Liu et al. [102]. formulated Fe3O4-based poly(lactic-coglycolic acid) nanoparticles with a surface-modified cyclic Arg-Gly-Asp (cRGD) peptide were synthesized for thrombosis detection. In a rat model of FeCl3-induced abdominal aortic thrombosis, the nanoparticles quickly and specifically aggregated under vascular endothelial cells on the thrombosis' surface in both ex vivo and in vivo. The nanoparticles bio-distribution in the in vivo experiment indicated that the liver and spleen's reticuloendothelial system's macrophages may absorb the nanoparticles. In the Fe3O4 -PLGA-cRGD nanoparticles group, the T2 signal at the mural thrombus started to decline 10 minutes after intravenous injection. The abdominal aorta's peripheral zones' signal obviously reduced and then progressively recovered till 50 minutes had passed. The abdominal aorta signal in the Fe3O4-PLGA-NPs group did not significantly change before and after injection [102].

Due to the inefficiency of currently available small-molecule MRI agents based on gadolinium, Luo et al. prepared two types of Gd-based macromolecular MRI contrast agents of N-(2-hydroxypropyl) meth acrylamide (HPMA) polymeric systems (the core-cross-linked pH PMADOTA-Gd and the linear one) (Gd). The goal of this work was to identify the ideal polymeric formulation for a powerful and biocompatible MRI contrast agent. The r1 values of both core-cross-linked and linear pH PMADOTA-Gd copolymers were 10.49 and 6.42 mM1s1 respectively, which was a 2-3-fold increase over DTPA-Gd. Animal investigations showed that two different types of macromolecular systems resulted in significantly larger tumor accumulation, far longer blood circulation times, and signal intensities in contrast to the linear and clinical ones. Better imaging findings were seen with core-cross-linked pH PMA-DOTA-Gd, which may have benefited from its greater MW than pH PMA-DOTA-Gd. Finally, toxicity tests conducted both in vivo and in vitro revealed that both macromolecular compounds were highly biocompatible [103].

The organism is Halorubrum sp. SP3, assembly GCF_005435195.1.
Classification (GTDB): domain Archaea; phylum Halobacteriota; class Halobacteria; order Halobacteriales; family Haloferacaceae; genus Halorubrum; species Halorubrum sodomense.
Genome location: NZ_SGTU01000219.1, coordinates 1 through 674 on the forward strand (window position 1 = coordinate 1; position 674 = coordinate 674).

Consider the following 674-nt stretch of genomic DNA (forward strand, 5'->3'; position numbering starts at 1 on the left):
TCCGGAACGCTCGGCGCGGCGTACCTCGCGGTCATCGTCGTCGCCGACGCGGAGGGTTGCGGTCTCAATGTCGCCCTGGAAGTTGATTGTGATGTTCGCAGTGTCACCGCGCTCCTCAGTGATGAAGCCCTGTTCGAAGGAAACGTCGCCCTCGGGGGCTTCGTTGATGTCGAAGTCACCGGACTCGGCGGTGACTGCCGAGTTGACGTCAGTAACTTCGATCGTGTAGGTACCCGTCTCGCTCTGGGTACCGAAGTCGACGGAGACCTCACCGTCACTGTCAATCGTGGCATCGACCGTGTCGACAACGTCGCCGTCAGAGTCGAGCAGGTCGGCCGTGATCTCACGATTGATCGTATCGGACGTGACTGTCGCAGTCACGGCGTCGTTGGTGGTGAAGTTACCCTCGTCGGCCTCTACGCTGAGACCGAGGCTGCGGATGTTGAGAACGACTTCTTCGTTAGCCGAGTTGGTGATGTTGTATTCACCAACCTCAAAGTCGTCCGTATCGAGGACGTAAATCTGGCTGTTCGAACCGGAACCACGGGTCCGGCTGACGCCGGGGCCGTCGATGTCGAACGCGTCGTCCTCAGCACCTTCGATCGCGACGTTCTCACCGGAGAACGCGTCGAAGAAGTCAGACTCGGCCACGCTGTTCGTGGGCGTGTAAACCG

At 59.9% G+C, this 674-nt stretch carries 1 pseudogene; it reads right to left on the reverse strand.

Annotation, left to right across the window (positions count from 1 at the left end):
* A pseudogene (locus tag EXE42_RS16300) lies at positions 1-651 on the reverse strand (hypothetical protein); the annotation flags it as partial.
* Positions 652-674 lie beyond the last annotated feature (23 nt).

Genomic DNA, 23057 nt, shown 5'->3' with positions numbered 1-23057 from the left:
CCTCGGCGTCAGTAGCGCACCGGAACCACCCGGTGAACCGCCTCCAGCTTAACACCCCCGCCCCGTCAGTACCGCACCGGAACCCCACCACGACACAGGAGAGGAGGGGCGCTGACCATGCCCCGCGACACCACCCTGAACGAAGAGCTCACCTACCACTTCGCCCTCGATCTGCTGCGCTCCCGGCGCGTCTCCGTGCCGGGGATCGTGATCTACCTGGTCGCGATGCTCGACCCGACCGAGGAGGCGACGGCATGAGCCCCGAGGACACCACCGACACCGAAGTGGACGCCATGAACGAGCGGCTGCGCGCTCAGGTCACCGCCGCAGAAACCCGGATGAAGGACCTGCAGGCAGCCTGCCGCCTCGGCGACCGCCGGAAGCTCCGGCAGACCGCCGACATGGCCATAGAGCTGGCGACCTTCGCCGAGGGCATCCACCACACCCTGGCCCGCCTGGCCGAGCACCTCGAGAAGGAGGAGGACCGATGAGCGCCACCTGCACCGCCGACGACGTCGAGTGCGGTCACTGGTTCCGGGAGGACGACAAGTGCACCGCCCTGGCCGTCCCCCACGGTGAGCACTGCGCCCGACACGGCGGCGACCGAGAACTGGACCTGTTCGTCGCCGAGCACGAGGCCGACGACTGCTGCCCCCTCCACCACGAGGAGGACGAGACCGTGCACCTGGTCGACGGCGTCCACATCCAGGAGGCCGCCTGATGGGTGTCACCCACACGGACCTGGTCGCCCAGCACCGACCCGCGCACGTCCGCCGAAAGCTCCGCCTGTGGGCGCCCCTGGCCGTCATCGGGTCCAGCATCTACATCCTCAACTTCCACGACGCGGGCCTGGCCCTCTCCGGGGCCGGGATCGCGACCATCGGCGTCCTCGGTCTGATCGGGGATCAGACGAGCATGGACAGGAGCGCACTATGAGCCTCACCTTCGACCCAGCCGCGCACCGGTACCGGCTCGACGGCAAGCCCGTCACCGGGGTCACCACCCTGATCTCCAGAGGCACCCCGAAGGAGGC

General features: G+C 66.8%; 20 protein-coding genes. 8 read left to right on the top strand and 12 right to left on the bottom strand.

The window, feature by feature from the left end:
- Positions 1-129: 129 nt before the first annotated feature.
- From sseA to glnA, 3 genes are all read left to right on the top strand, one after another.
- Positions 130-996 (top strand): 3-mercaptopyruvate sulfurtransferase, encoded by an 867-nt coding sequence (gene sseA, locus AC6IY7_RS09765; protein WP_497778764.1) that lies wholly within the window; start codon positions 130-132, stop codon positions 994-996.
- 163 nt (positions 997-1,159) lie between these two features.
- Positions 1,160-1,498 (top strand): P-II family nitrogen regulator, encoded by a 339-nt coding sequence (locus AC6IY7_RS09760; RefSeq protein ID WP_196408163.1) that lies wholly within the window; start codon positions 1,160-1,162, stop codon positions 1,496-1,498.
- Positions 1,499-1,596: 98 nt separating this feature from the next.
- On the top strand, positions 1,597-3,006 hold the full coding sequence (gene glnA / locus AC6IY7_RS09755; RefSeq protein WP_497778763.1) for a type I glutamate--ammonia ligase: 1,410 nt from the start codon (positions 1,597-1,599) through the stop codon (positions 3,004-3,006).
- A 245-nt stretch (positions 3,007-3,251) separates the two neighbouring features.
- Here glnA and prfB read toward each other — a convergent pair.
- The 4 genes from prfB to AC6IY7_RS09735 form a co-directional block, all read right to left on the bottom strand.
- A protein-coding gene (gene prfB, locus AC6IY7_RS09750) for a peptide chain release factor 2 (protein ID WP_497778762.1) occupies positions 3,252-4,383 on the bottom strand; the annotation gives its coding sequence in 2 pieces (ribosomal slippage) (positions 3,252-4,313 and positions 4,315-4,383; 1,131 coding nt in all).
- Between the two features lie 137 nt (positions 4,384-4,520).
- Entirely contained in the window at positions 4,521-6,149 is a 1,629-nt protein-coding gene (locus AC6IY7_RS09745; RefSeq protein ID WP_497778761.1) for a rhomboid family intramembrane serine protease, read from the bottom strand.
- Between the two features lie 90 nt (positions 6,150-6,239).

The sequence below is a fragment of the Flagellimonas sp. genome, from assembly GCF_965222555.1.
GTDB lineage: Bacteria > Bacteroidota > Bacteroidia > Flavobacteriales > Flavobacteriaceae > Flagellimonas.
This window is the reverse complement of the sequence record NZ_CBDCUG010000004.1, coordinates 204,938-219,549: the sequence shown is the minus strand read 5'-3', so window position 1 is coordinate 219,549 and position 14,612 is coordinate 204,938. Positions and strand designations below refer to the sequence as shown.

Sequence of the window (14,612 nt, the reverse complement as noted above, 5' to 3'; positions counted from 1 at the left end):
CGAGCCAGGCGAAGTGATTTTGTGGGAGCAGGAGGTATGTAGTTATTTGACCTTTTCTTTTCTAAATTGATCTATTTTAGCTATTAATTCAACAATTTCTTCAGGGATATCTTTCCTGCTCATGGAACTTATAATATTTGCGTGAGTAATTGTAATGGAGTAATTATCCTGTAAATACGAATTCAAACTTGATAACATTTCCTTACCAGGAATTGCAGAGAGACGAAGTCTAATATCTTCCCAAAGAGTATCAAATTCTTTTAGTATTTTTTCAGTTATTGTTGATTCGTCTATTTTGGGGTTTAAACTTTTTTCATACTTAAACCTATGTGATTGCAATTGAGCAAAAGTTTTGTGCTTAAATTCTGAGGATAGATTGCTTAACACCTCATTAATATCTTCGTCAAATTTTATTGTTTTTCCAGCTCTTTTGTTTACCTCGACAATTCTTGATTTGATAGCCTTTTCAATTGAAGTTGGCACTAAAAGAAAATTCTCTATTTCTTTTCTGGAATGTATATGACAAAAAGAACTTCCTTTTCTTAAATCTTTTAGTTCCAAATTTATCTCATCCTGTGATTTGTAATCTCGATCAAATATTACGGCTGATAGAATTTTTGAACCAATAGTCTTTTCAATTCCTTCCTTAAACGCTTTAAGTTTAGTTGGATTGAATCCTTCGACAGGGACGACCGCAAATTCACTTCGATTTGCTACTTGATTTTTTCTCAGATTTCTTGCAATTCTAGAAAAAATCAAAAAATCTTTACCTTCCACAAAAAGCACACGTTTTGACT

Moreover, Gao et al. fabricated pH-sensitive polymeric micelles made up of PEG-poly (-amino ester)/(amido amine) entrapping iron oxide (Fe3O4) nanoplatform to function as pH-responsive MRI contrast agents for observing cerebral ischemia areas and acidic pathologic areas. 3.0 T MRI scanner a superconducting quantum interference device were used to examine the Fe3O4-loaded polymeric micelle. Fe3O4 nanoparticles were successfully encapsulated in the polymeric micelle at physiological pH [104].

4.1.6. Lipid based contrast agents

There is a need for flexible methods to synthesize contrast agents that linked with targeting moiety, particularly in the emerging area of molecular and cellular MR imaging. The rise in the utilization of lipid-based colloidal structures, including micro-emulsions, liposomes, and micelles as vehicles for drug delivery [105]. This is done with the aim of enhancing the drug's bioavailability and pharmacokinetic properties, achieving targeted delivery, facilitating the administration of hydrophobic drugs, creating multimodal contrast agents, and, notably improving the T1 and T2 lowering capability. Consequently, lipidic aggregates incorporating MRI contrast agents have emerged as an appealing choice. In an aqueous environment, lipids, which are amphiphilic molecules possessing both hydrophilic and hydrophobic properties, tend to spontaneously aggregate [106]. The amphiphiles are organized in these aggregates such that the hydrophilic portions face the water while the hydrophobic portions group together. Lipidic particles can be modified by attaching targeted ligands and ensure the particles gather at the disease site. Fluorescence microscopy can easily include fluorescent markers. The morphology of the aggregate might range from micelles to micro-emulsions to liposomes [107, 108].